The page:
Insufficient studies

On the Austrian homepage medizin-transparent a summary is to be found: “Well done studies involving a sufficient number of subjects, reliable randomisation, control groups and blinding of subjects and physicians are lacking”.

The German foundation Warentest has found a clear position in this issue: “There are no valid studies on the dermal absorption of magnesium, therefore at present no statements on the possible effects of magnesium oils can be made”.

You cannot get in here

The horny layer of the epidermis forms a very stable barrier against foreign substances. It makes it impossible for many substances to enter the body. The size of the particles involved only plays a subordinate role, it rather comes down to the extent of solubility in water or fat. Only lipid-soluble substances are able to overcome the skin barrier by diffusion and enter the body. Mineral salts such as magnesium chloride decompose into ions in an aqueous solution.

Metal ions such as those based on magnesium are water-soluble and not fat-soluble. This is an important fact in the matter, the reality being that magnesium ions cannot get into the body through the skin.

The administration of transdermal drugs has a long tradition. However, numerous conditions must be met for substances to enter the body via the skin and to build an effective blood level there. Transdermal therapeutic systems (TTS), active agent deposits of complex structure, funnel hormones, painkillers or other medications into the body. Yet ointments and creams substances are also able to get into the body’s interior.

Do ions squeeze through the sweat glands?

Skin appendages such as hair follicles, sweat and sebaceous glands pass through the epidermis and could theoretically serve as inlet openings for foreign substances. However, these “openings” form such a small part of the skin that they play no role. Sweat glands and hair follicles account for about 0.1 to 1 percent of the skin’s surface area.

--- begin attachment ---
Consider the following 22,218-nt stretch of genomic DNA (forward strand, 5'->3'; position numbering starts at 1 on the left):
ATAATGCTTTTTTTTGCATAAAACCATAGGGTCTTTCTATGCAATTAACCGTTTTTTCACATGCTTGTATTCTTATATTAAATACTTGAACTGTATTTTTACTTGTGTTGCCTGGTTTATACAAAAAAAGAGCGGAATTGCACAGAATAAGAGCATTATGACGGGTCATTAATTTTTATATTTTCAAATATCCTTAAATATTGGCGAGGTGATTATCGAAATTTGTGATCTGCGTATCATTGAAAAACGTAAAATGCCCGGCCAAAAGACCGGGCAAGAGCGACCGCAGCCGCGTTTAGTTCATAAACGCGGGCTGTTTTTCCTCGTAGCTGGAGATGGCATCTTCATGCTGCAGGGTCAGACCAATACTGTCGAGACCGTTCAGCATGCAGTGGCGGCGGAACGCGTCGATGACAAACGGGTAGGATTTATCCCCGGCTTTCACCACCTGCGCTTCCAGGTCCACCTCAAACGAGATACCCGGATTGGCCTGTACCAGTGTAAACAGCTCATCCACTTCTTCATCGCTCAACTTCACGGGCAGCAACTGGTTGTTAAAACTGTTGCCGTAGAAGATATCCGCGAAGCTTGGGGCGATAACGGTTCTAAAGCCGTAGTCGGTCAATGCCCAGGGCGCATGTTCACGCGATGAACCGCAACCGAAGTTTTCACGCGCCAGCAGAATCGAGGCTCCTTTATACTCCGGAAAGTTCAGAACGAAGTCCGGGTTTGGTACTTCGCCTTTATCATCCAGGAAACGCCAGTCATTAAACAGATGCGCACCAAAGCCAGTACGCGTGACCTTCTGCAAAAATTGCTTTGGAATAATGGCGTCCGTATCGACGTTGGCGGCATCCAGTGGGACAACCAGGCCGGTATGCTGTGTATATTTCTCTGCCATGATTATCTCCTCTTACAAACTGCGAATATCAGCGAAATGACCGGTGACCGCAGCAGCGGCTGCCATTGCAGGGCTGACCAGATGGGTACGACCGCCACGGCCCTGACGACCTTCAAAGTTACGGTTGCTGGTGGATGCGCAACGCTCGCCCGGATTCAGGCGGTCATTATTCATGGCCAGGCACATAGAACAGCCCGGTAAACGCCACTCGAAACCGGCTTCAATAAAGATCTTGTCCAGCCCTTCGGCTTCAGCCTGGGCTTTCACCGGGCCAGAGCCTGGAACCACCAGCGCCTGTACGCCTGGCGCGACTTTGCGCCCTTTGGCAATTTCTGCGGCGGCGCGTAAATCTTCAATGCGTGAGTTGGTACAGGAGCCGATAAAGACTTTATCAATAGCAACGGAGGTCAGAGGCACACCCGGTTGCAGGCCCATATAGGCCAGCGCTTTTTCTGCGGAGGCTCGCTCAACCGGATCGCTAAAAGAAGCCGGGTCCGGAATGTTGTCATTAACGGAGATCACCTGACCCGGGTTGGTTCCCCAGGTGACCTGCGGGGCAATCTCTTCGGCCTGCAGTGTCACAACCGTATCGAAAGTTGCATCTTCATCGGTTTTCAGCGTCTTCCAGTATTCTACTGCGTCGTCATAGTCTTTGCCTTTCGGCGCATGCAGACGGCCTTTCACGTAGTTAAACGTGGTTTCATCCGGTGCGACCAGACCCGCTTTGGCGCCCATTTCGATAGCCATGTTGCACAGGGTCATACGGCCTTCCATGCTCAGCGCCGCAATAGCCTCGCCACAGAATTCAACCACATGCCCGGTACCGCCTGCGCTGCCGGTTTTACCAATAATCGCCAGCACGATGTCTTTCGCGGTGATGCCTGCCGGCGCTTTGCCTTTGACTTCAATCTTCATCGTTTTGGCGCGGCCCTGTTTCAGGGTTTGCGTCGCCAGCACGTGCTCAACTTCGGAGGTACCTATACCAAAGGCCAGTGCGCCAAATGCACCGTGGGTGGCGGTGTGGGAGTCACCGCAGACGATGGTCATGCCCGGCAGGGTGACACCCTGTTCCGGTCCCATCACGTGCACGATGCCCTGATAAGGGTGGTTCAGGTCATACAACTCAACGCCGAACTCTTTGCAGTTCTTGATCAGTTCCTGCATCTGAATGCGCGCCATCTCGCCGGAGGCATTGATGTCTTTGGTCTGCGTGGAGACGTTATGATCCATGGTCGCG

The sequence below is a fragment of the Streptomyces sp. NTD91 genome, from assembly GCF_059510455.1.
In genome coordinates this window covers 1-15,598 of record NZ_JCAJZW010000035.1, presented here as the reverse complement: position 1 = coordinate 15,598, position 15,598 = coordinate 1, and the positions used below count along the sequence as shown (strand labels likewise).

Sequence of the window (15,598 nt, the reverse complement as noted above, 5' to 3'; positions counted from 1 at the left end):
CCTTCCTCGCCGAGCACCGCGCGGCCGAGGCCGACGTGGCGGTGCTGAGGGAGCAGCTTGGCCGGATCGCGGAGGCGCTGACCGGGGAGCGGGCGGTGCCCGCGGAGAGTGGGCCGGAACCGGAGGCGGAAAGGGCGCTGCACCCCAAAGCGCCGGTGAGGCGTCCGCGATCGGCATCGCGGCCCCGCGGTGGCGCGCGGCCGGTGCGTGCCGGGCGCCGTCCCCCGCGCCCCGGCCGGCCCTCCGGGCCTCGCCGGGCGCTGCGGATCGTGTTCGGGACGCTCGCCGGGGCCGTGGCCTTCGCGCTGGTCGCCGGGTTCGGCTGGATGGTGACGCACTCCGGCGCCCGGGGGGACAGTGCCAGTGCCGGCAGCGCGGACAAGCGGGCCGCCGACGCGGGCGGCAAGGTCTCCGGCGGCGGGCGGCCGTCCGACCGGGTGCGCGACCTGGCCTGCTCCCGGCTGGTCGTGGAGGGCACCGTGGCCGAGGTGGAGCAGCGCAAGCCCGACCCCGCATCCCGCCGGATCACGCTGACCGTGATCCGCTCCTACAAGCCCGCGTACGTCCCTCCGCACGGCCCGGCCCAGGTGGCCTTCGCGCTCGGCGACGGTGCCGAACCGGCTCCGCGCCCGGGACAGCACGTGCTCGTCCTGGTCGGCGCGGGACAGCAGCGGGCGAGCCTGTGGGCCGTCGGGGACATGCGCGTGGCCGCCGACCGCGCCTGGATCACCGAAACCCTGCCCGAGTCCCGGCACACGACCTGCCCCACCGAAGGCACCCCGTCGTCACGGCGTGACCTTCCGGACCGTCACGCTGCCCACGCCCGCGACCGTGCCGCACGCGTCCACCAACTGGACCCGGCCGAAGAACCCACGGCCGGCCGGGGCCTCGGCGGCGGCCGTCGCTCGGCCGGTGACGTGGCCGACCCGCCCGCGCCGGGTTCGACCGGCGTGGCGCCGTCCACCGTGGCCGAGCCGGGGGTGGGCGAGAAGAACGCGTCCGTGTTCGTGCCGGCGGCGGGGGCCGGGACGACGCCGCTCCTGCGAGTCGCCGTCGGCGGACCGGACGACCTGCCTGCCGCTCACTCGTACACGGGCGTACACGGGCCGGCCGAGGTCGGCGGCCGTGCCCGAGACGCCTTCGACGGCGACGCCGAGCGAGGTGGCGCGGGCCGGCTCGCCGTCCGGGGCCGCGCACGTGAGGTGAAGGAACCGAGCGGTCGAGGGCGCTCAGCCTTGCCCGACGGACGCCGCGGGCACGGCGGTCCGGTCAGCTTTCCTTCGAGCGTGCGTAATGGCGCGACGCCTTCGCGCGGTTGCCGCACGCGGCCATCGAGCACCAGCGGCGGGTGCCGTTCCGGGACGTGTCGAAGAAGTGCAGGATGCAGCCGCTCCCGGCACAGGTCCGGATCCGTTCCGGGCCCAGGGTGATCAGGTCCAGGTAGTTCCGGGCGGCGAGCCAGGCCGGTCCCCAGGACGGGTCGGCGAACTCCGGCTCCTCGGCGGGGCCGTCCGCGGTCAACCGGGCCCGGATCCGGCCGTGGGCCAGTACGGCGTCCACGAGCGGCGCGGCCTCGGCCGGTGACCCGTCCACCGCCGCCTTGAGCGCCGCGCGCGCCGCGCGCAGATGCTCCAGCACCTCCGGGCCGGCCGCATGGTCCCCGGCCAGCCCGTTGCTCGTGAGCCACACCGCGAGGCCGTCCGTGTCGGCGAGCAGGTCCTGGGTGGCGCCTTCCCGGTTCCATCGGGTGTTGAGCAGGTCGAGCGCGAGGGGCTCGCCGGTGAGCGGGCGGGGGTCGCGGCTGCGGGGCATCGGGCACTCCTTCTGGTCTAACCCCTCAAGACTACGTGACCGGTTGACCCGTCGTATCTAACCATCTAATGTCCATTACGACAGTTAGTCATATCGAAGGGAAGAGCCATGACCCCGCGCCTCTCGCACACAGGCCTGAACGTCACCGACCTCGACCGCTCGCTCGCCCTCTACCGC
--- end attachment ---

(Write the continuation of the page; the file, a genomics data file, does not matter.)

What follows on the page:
A further piece of proof that ions do not to a significant extent find their way into the body’s interior is bathing in the Dead Sea. The water there contains 37 percent potassium chloride, 53 percent magnesium chloride and 8 percent sodium chloride. If the ions were to actually get into the body, a stay in the Dead Sea would be fatal, because potassium would lead to extreme cardiac arrhythmias.

Oil which is none of the sort

According to numerous advertising announcements, the transdermal application of magnesium oil is highly effective and free of side effects. Magnesium oil is however by definition not an oil and also not fat-soluble. It is a concentrated solution of magnesium chloride of highly viscous, apparently oily consistency.

The Austrian independent consumer portal, KONSUMENT, clearly states: “There are no good studies on this subject. Therefore, reliable information is lacking as to whether or in what form magnesium can penetrate the skin and have an effect”. The evidence status is categorised as inadequate.

Magnesium is a valuable mineral and plays a role in orthomolecular medicine with numerous valid indications. It is a pity that untrustworthy articles on transdermal preparations cast a bad light on this divalent ion.

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1 comment:

Drs. Johan Bolhuis
Drs. Johan Bolhuis

I see good results for my patients after bathing in magnesium-sulfate rich water (Epsom salt in bathing water). Absorption of magnesium through the skin seems possible and I think the sulfate has anti-inflammatory effects. Kind regards, Johan Bolhuis, M.D.–WVKBOX8AAQEAAHe7F7oAAAAE-a.pdf